The distinction between ‘strict’ su rprise and ‘imaginable’ su rprise is important bu t not su f ciently developed to be very u sefu l for dealing with su rprise phenomena. More exhau stive treatments of the su b-categories of su rprise or the sou rces of su rprise reveal that there are signi cant nu ances with important implications for global change stu dies or policies (Kates and Clark, 1996). Ju st as with u ncertainty, different de nitions and typologies of su rprise have been propose d. Brooks (1986), for example, offers a simple tripartite typology: (i) u nexpected discrete events (su ch as the oil shocks of 1973 and 1979 or the Three Mile Island reactor incident); (ii) discontinu ities in long-term trends (su ch as the acceleration of U SA oil imports between 1966 and 1973); and (iii) the su dden emergence into political consciou sness of new information (su ch as the relation between u orocarbon produ ction and stratospheric ozone). This typology focu ses on the qu alitative nature of the disju ncture between the event as it occu rs and the event as it was anticipated. Timmerman (1986), in contrast, focu ses on the increasing intensity of the effects of su rprises, distingu ishing fou r types of su rprises: anomalies, shocks, epiphanies, and catastrophes. In this typ ology, su rprises are rated on a scale from anomalies whose effects are barely noticed to catastrophes that cause u nrecoverable damage. A typology by Faber and colleagu es (1992) is particularly u sefu l for the ‘imaginable’ meaning because it highlights the relationships between the sou rce of su rprise and the observer, in particular identifying different sou rces of ignorance that in u ence what is registered as a su rprise by the observer. Since ignorance, or its opposite, u nderstanding, in large part shapes expectations, the A G CI session, post-session review, and ou r own su bsequ ent work has led u s to develop a variant of the Faber-Manstetten-Proops typological map (Figu re 1) that emphasizes the sou rce of the expectations themselves and the impediments to changing them. The Faber-Manstetten-Proops version recognizes the distinctions made above between risk and u ncertainty, and imaginable su rprise. Because the two former involve events, processes, and ou tcomes that are known (expected) by most in the commu nity, even if the probabilities are not fu lly u nderstood, we may label imaginable su rprise associated with risk and u ncertainty as a ‘qu asi-su rprise.’ We do not address these categories, althou gh we su ggest that the impediments to u nderstanding imaginable su rprises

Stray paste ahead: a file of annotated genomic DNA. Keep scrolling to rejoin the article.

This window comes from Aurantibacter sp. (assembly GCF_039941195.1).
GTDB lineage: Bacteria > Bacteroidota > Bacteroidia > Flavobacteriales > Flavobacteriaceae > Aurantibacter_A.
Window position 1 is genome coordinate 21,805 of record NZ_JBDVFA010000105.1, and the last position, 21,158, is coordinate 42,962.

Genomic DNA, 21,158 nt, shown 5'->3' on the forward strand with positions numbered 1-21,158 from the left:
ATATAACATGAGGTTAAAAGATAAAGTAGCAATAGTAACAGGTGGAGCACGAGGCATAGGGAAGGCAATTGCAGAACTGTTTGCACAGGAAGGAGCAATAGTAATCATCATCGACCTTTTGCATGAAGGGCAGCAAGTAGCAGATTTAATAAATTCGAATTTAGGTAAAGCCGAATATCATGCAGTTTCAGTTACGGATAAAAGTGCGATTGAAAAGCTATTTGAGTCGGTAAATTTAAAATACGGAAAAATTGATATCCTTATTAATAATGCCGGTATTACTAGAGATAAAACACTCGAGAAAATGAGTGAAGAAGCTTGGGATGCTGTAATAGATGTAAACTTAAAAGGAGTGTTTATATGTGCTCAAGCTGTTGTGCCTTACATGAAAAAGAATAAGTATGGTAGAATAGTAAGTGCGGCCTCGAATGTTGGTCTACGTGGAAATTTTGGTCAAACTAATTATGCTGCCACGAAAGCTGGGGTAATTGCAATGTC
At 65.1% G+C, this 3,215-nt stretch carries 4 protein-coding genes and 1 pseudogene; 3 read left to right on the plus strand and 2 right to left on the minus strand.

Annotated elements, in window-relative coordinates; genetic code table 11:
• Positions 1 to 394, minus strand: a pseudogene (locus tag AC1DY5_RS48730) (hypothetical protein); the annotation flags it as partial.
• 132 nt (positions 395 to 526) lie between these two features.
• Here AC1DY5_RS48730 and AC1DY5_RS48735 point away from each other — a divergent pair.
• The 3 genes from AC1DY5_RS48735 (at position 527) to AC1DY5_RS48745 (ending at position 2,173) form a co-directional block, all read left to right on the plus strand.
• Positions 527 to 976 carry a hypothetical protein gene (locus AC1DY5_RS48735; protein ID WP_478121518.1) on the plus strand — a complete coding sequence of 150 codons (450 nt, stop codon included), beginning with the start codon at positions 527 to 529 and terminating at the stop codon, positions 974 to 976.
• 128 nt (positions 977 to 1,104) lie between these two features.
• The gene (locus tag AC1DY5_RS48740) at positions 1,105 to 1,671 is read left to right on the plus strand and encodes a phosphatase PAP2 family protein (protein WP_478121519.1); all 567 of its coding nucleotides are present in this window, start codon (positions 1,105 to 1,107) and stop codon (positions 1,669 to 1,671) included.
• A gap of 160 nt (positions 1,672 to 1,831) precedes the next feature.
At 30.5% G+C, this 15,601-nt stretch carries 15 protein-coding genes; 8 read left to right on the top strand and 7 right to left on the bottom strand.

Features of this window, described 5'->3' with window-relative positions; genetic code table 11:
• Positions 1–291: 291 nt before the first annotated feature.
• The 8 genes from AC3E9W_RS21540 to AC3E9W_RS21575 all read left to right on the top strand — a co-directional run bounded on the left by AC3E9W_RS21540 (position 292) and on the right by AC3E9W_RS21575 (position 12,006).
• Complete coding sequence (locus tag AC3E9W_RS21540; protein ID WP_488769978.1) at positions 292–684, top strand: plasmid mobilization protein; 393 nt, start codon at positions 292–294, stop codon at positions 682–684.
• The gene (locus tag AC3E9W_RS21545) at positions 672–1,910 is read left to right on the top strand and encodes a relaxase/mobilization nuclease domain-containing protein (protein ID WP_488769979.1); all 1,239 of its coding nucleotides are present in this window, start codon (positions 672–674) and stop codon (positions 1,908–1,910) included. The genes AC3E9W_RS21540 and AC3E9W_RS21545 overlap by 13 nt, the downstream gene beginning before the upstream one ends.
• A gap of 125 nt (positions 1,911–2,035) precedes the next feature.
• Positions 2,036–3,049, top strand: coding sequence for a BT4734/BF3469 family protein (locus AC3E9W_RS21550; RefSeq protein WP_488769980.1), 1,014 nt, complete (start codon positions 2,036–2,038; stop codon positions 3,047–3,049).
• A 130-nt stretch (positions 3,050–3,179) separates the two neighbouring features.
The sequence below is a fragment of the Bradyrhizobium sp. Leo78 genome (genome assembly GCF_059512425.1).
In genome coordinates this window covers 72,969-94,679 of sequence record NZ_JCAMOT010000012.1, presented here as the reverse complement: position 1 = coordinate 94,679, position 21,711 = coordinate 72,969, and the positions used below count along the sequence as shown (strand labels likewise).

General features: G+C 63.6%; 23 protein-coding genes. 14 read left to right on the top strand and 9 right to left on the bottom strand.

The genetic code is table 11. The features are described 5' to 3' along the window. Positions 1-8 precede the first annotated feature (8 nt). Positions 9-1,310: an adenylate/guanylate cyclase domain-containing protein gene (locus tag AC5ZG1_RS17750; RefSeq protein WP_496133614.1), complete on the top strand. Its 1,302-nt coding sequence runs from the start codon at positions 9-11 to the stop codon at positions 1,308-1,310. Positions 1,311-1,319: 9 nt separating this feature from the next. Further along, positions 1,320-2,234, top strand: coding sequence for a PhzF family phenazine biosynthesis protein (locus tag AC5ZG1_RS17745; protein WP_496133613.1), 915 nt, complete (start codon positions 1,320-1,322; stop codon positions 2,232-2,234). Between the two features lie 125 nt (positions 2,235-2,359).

SOURCES OF EXPECTATION OUTCOMES ALL KNOWN Risk Uncertanty (probabilities (probabilities known) not known)
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OUTCOMES NOT ALL KNOWN
OPEN EXPECTATIONS (willingness and ability to recognize that some outcomes are not known)
CLOSED EXPECTATIONS (unwillingness to recognize that some outcomes are not known)
Personal Impediments (due to level of individual learning)
Communal Impediments (due to level of "normal" science directed toward the issue)
Epistemological Impediments (due to the ways communities organize or view the world)
Phenomenological Impediments (due to inadequacy or fundamental limits in existing technology and the full range of known analytical perspectives)
Fig. 1. Sou rces of differences in imaginable su rprise: typological map.
that we articulate below also have some applicability for assessing qu asi-su rprise – i.e., risk and u ncertainty. Imaginable su rprises occu r among events, processes, and ou tcomes that are not all known: the other path from sou rces of expectation on ou r typological map. This path divides fu rther on the ability of the observer to change expectations, either ‘closed’ or ‘open’ in kind. Closed expectations are simplest, as they involve denial of the possibility of u nexpected ou tcomes and thu s an u nwillingness (entrenched ignorance) even to consider the possibility of a larger range of events or u nderstanding. This sou rce of su rprise cannot be changed u nless cognitive alternatives are entertained by the observer and, by de nition, to entertain su ch alternatives engages avenu es of open expectations, the more complex and interesting path in ou r typological map. O pen expectations – or the recognition or acknowledgment that all events, processes, and ou tcomes are not known – is fu rther su bdivided into ‘easy-’ and ‘hard-to-enlarge’ expectations. The ‘easy’ su b-categor ies involve two impediments: personal (those of the individu al), which can be enlarged throu gh learning; and commu nal (those of grou ps, commu nities and cu ltures), which are enlarged throu gh the application of more ‘normal’ science, i.e., research. The research process is that of open experimentation and critiqu e, often leading to improved u nderstanding, and hence expectations. Personal learning or